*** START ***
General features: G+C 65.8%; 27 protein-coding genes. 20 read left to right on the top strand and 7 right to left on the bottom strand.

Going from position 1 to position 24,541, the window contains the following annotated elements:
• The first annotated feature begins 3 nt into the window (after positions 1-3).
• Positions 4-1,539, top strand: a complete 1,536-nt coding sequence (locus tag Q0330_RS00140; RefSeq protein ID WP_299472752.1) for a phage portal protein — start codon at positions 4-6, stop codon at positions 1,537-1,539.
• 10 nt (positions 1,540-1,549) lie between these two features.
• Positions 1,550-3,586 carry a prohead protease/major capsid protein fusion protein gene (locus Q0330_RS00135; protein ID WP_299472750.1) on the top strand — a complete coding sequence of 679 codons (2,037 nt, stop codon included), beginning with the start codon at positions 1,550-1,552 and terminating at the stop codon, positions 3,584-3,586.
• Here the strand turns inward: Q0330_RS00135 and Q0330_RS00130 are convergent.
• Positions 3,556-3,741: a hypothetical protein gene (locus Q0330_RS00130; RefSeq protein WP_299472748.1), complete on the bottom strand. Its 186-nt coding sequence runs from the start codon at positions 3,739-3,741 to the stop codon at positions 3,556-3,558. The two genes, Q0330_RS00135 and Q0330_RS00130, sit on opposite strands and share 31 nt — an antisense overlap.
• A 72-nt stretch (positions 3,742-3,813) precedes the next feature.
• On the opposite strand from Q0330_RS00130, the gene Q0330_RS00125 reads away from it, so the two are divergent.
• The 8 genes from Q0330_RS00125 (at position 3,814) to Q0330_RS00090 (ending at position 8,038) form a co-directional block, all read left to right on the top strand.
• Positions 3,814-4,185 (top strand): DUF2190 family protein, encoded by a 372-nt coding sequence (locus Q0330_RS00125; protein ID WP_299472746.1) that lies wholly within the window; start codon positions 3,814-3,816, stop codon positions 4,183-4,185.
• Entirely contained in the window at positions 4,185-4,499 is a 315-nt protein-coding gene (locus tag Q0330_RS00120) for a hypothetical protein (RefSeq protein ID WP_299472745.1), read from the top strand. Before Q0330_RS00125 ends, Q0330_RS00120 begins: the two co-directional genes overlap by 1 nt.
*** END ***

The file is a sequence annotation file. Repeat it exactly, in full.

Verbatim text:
General features: G+C 65.8%; 27 protein-coding genes. 20 read left to right on the top strand and 7 right to left on the bottom strand.

Going from position 1 to position 24,541, the window contains the following annotated elements:
• The first annotated feature begins 3 nt into the window (after positions 1-3).
• Positions 4-1,539, top strand: a complete 1,536-nt coding sequence (locus tag Q0330_RS00140; RefSeq protein ID WP_299472752.1) for a phage portal protein — start codon at positions 4-6, stop codon at positions 1,537-1,539.
• 10 nt (positions 1,540-1,549) lie between these two features.
• Positions 1,550-3,586 carry a prohead protease/major capsid protein fusion protein gene (locus Q0330_RS00135; protein ID WP_299472750.1) on the top strand — a complete coding sequence of 679 codons (2,037 nt, stop codon included), beginning with the start codon at positions 1,550-1,552 and terminating at the stop codon, positions 3,584-3,586.
• Here the strand turns inward: Q0330_RS00135 and Q0330_RS00130 are convergent.
• Positions 3,556-3,741: a hypothetical protein gene (locus Q0330_RS00130; RefSeq protein WP_299472748.1), complete on the bottom strand. Its 186-nt coding sequence runs from the start codon at positions 3,739-3,741 to the stop codon at positions 3,556-3,558. The two genes, Q0330_RS00135 and Q0330_RS00130, sit on opposite strands and share 31 nt — an antisense overlap.
• A 72-nt stretch (positions 3,742-3,813) precedes the next feature.
• On the opposite strand from Q0330_RS00130, the gene Q0330_RS00125 reads away from it, so the two are divergent.
• The 8 genes from Q0330_RS00125 (at position 3,814) to Q0330_RS00090 (ending at position 8,038) form a co-directional block, all read left to right on the top strand.
• Positions 3,814-4,185 (top strand): DUF2190 family protein, encoded by a 372-nt coding sequence (locus Q0330_RS00125; protein ID WP_299472746.1) that lies wholly within the window; start codon positions 3,814-3,816, stop codon positions 4,183-4,185.
• Entirely contained in the window at positions 4,185-4,499 is a 315-nt protein-coding gene (locus tag Q0330_RS00120) for a hypothetical protein (RefSeq protein ID WP_299472745.1), read from the top strand. Before Q0330_RS00125 ends, Q0330_RS00120 begins: the two co-directional genes overlap by 1 nt.